Rutherglen Wine History

Dig Gentlemen, Dig!

Rutherglen's wine history is thought to date back to some time in the mid to late 1850s when Lindsay Brown planted a four-acre vineyard on his 'Gooramadda Run'. Regarded as the father of the Rutherglen wine industry, Brown is credited with the enduring quote -

'Dig gentleman dig, but no deeper than six inches, for there is more gold to be won from the top six inches than from all of the depths below'

More plantings soon followed and the wines of the North East soon found strong favour throughout the colony. Given the limitations of the time it's incredible to think that just 30 years later Rutherglen would be considered an international wine industry player, boasting some of the largest estates in the world.

Many wineries established at this time are still flourishing today.

  • Gehrigs - 1859
  • Chambers Rosewood - 1859
  • Morris- 1859
  • St Leonards - 1860
  • All Saints Estate - 1864
  • Campbells - 1870
  • Stanton & Killeen - 1875


*Excerpts of this article were taken from 'Rutherglen - Wine Centre of North East Victoria', written by Brian Lloyd and John Kennedy in 2007. Copies of this fascinating book are available from the Rutherglen Wine Experience

Rutherglen, Wine History
Rutherglen, History
Rutherglen, History
Rutherglen, History

Timeline of our wine region

  • Pre 1830’s– Kwat Kwat, a branch of the Bangerang people occupy the land around Rutherglen.
  • 1839– Foord and Crisp take up the Wahgunyah run of 35,000 acres.
  • 1847– Lindsay Brown selects Gooramadda run. ‘There is more gold to be won from the top six inches of soil than from the depths below it.’
  • 1851– First vines in the region were planted by Edwin Sanger at Corowa and John Lindsay Brown at Browns Plains.
  • 1858-1870– Chambers, St Leonards, Gehrig’s, Campbell’s, All Saints, Jones and Morris establish first plantings.
  • 1860– Wahgunyah rush follows the discovery of gold on 9th September near Rutherglen to grow to a population of 11,000.
  • 1878– All Saints Estate wins Australia’s first international gold medal at the Paris Exhibition. Wine production exceeds demand but high duties on the interstate and foreign wines stimulate the Victorian wine industry.
  • 1875-1896– Stanton & Killeen vineyards are established, Mount Prior cellars are built.
  • 1884– Rutherglen Statistics: 50 vineyards, about 3,000 acres and 1,870 people employed in the local wine industry.
  • 1899– Phylloxera hits Rutherglen in the Rhue vineyard (now Jones). Replanting on American rootstock commences. This occurred when Rutherglen was producing one-quarter of Australia’s wine production.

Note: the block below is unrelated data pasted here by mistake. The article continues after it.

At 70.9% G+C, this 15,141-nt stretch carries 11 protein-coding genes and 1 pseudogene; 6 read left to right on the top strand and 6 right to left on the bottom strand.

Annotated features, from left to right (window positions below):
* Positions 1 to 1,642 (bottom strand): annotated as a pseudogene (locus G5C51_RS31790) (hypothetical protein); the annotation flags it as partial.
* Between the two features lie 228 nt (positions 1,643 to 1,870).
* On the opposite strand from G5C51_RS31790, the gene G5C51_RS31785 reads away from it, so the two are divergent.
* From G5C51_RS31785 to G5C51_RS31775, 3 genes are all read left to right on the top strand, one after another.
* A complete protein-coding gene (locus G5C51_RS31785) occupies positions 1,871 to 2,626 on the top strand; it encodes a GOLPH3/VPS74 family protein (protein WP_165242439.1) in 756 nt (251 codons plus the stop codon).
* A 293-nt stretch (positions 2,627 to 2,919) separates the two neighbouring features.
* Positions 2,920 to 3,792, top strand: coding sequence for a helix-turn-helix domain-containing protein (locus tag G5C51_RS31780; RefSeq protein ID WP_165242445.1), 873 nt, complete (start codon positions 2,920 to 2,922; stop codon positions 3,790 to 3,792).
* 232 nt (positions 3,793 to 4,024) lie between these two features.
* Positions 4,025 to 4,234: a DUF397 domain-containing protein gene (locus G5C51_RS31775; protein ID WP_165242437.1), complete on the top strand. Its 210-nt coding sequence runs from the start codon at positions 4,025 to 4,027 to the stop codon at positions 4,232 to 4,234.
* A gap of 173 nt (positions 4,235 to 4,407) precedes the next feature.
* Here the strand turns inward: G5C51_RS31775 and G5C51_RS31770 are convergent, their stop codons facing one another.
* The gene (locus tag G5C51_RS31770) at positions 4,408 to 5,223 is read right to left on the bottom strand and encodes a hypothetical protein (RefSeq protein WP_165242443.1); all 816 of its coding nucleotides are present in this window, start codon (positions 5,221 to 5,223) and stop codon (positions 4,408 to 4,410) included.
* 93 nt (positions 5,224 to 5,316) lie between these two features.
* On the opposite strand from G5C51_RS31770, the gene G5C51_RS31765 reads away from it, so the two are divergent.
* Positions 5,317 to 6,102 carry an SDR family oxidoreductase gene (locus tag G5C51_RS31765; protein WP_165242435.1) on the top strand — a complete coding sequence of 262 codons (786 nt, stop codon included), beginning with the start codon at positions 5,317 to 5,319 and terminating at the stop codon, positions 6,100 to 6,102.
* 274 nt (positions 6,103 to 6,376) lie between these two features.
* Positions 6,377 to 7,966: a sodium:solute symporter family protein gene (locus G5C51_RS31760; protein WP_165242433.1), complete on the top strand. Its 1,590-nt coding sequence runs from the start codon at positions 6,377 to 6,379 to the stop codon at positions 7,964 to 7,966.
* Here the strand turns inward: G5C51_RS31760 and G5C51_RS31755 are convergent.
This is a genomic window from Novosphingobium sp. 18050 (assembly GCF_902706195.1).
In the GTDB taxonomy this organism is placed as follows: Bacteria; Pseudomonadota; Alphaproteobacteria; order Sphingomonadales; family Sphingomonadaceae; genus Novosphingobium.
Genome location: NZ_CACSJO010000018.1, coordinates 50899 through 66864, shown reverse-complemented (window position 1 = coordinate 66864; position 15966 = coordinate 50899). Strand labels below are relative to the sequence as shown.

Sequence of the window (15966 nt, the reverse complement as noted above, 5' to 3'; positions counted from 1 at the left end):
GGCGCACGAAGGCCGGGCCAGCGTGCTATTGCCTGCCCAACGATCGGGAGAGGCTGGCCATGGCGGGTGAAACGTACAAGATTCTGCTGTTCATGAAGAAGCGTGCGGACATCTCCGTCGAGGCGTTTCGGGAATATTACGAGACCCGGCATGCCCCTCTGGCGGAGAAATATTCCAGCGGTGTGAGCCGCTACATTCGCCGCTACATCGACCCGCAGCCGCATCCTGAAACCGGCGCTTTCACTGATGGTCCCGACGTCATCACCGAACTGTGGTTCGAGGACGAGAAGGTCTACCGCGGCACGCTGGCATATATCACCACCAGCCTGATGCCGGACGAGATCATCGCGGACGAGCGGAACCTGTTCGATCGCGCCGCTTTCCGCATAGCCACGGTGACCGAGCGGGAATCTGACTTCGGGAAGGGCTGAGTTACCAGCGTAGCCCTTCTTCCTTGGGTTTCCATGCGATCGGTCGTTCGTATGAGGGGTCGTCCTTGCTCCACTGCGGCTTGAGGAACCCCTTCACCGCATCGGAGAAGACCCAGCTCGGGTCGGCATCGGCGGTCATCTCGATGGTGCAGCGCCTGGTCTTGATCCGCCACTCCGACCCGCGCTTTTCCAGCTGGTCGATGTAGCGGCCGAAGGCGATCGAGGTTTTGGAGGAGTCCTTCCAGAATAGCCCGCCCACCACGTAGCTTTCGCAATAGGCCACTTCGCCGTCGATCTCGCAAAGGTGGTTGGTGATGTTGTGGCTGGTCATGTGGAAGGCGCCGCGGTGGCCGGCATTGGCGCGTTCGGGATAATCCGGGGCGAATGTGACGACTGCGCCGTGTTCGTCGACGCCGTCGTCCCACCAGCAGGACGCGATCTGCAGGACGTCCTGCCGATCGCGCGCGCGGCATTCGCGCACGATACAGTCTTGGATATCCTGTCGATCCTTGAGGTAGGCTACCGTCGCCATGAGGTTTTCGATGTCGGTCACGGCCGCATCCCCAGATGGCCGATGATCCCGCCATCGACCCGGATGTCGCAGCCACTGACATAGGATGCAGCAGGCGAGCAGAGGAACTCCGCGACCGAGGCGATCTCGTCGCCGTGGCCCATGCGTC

• 1906– An estimated 6,960 acres of vines are planted in the Rutherglen district.
  • 1908– Durif was bought to Rutherglen by Francois de Castella.
  • 1920-1930– Bullers was established and Les Jones Snr buys the Rhue vineyard and winery.
  • 1925– An estimated 7,000 acres of vines are planted in the Rutherglen district. Production
    of sweet fortified wines is at a high to supply the Australian market.
  • 1925– Rutherglen production once again reaches pre-phylloxera levels. Australia is exporting 750,000 gallons of wine a year to England, most of this from Rutherglen.
  • 1930– Rutherglen begins trading fortified wine in bulk and booms for two decades.
  • 1960’s– Rutherglen vignerons begin widespread table wine planting, as influences from other wine regions impact on the Australian consumer’s interest in wine varieties.
  • 1967– Rutherglen Wine Festival, an Australian first is held and begins the revival of Rutherglen and winery tourism.
  • 1974– First Rutherglen Winery Walkabout attracts 10,000 people to the various wine-related activities over the festival weekend.
  • 1984– Seppelts sell their holdings and Pfeiffer’s buy their old distillery site.
  • 1990‘s- to today. Vineyards expand again, with new wineries established in the region. Lake Moodemere, Cofield, Anderson, Rutherglen Estates, Warrabilla, Valhalla and Scion – new generations of winemakers work with a great collection of diverse varieties. Using tried and true traditional methods as well as the latest technology, the Winemakers of Rutherglen ensure fine wine production continues for future generations.

For more information visit the Rutherglen Historical Society

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